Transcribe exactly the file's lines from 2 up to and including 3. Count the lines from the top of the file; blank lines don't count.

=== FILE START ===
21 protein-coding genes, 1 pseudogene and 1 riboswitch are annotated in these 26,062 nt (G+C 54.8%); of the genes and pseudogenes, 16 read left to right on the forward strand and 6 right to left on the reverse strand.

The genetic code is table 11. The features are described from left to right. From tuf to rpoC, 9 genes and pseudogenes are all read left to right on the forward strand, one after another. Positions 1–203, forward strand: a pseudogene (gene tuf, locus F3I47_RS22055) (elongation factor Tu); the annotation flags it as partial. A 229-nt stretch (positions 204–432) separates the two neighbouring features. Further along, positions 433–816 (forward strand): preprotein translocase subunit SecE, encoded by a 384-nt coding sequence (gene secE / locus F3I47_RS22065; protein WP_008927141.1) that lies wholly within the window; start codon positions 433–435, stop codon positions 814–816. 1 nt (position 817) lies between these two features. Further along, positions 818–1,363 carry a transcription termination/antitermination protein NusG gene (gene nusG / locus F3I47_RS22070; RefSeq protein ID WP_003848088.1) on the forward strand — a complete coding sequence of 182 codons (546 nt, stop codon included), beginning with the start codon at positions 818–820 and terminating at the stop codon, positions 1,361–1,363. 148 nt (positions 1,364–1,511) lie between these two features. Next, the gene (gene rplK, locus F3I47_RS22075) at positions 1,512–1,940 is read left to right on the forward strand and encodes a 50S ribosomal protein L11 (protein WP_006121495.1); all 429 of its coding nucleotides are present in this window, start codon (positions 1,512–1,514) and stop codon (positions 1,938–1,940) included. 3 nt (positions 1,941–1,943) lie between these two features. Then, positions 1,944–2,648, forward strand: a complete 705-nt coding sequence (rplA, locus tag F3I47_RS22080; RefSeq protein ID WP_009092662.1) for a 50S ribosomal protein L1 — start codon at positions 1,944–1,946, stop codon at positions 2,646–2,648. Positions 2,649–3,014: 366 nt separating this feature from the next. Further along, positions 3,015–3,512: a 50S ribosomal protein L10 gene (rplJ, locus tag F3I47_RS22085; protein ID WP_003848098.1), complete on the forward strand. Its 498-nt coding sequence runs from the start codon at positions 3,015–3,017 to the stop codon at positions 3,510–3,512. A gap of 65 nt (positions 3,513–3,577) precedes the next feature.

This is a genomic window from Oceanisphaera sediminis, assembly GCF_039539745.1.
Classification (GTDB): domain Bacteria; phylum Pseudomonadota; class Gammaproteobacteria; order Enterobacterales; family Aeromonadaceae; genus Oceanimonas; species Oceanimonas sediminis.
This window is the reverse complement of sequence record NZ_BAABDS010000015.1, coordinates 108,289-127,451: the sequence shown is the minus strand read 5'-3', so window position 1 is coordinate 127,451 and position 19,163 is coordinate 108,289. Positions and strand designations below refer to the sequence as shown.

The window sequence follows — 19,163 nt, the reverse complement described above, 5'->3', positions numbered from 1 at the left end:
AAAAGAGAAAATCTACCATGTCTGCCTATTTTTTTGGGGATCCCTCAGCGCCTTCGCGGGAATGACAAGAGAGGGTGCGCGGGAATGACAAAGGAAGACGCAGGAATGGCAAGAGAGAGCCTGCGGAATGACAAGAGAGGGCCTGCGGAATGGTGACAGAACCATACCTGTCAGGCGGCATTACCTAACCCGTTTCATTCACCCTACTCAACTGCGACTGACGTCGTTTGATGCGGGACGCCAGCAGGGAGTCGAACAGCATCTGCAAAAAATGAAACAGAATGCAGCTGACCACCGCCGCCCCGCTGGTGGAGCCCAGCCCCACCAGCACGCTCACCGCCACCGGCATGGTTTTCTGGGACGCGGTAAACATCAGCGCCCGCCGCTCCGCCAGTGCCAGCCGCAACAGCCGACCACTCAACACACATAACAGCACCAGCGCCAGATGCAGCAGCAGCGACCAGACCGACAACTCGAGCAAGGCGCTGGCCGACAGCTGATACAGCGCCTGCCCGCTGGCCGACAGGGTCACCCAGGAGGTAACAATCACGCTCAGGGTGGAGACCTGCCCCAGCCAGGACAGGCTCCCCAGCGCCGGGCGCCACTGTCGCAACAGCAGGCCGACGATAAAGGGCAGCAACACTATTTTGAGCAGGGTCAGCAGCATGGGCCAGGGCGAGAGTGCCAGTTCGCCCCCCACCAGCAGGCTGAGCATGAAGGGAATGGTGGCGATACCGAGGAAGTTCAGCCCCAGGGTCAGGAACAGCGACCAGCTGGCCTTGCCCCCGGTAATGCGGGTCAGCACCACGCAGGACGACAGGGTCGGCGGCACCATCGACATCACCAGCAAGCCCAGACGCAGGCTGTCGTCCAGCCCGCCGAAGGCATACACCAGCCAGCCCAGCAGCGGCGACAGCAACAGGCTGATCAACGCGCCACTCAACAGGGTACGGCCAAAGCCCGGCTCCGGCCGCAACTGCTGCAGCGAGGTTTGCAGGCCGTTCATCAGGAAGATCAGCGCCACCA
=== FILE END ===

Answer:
The genetic code is table 11. The features are described from left to right. From tuf to rpoC, 9 genes and pseudogenes are all read left to right on the forward strand, one after another. Positions 1–203, forward strand: a pseudogene (gene tuf, locus F3I47_RS22055) (elongation factor Tu); the annotation flags it as partial. A 229-nt stretch (positions 204–432) separates the two neighbouring features. Further along, positions 433–816 (forward strand): preprotein translocase subunit SecE, encoded by a 384-nt coding sequence (gene secE / locus F3I47_RS22065; protein WP_008927141.1) that lies wholly within the window; start codon positions 433–435, stop codon positions 814–816. 1 nt (position 817) lies between these two features. Further along, positions 818–1,363 carry a transcription termination/antitermination protein NusG gene (gene nusG / locus F3I47_RS22070; RefSeq protein ID WP_003848088.1) on the forward strand — a complete coding sequence of 182 codons (546 nt, stop codon included), beginning with the start codon at positions 818–820 and terminating at the stop codon, positions 1,361–1,363. 148 nt (positions 1,364–1,511) lie between these two features. Next, the gene (gene rplK, locus F3I47_RS22075) at positions 1,512–1,940 is read left to right on the forward strand and encodes a 50S ribosomal protein L11 (protein WP_006121495.1); all 429 of its coding nucleotides are present in this window, start codon (positions 1,512–1,514) and stop codon (positions 1,938–1,940) included. 3 nt (positions 1,941–1,943) lie between these two features. Then, positions 1,944–2,648, forward strand: a complete 705-nt coding sequence (rplA, locus tag F3I47_RS22080; RefSeq protein ID WP_009092662.1) for a 50S ribosomal protein L1 — start codon at positions 1,944–1,946, stop codon at positions 2,646–2,648. Positions 2,649–3,014: 366 nt separating this feature from the next. Further along, positions 3,015–3,512: a 50S ribosomal protein L10 gene (rplJ, locus tag F3I47_RS22085; protein ID WP_003848098.1), complete on the forward strand. Its 498-nt coding sequence runs from the start codon at positions 3,015–3,017 to the stop codon at positions 3,510–3,512. A gap of 65 nt (positions 3,513–3,577) precedes the next feature.

This is a genomic window from Oceanisphaera sediminis, assembly GCF_039539745.1.